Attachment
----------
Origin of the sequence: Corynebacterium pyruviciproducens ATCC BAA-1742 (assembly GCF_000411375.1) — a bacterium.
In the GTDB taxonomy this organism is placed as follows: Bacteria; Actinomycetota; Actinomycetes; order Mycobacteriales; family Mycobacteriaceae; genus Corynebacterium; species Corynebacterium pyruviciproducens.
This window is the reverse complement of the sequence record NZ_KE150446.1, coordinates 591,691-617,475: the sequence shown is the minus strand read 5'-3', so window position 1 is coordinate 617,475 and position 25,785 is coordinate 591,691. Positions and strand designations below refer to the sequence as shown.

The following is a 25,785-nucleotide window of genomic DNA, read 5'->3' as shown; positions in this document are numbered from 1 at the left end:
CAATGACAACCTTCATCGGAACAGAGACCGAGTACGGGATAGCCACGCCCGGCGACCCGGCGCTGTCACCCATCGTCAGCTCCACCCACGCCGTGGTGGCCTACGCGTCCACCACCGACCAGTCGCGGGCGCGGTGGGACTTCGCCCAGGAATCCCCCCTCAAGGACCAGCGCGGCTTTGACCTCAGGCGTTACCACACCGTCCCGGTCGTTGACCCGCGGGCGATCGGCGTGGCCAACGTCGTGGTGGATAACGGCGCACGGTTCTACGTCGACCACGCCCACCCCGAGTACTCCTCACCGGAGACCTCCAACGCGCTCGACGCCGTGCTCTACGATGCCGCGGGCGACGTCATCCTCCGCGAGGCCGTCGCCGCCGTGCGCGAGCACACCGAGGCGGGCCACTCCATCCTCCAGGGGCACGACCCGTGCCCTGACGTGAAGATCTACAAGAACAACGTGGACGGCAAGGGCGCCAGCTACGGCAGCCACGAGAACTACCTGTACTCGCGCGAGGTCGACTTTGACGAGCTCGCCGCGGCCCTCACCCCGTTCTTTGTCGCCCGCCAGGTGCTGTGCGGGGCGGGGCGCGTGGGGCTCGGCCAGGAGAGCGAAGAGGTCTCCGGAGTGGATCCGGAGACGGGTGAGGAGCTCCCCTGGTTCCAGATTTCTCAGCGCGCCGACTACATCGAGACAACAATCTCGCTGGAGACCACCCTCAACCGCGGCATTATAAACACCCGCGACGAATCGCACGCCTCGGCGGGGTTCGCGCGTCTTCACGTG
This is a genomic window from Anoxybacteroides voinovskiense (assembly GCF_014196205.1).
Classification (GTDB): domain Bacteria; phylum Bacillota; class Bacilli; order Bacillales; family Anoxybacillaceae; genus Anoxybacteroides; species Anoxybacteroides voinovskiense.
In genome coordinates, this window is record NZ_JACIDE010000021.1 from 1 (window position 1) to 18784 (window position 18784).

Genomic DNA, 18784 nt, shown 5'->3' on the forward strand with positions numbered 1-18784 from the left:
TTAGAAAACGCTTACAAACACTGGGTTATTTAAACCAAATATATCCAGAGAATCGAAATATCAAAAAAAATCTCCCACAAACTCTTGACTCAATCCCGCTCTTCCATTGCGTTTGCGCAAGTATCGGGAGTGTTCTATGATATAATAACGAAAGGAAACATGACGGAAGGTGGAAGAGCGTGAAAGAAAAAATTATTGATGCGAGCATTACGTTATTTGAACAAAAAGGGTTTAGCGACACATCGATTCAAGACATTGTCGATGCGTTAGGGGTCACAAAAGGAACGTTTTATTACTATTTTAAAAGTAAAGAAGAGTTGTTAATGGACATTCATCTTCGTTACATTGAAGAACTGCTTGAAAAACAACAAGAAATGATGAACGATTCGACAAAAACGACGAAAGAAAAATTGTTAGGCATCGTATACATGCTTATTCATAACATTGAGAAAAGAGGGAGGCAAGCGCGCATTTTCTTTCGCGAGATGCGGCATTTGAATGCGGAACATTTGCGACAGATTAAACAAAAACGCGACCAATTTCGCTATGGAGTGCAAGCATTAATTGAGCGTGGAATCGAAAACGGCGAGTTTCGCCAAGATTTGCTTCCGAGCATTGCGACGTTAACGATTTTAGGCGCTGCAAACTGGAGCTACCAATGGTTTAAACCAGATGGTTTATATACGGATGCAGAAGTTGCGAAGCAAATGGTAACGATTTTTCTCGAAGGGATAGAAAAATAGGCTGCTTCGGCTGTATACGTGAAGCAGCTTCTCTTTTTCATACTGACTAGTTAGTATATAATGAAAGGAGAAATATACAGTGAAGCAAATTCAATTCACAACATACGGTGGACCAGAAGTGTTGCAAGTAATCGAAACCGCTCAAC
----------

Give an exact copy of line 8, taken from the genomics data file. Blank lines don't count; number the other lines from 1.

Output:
In genome coordinates, this window is record NZ_JACIDE010000021.1 from 1 (window position 1) to 18784 (window position 18784).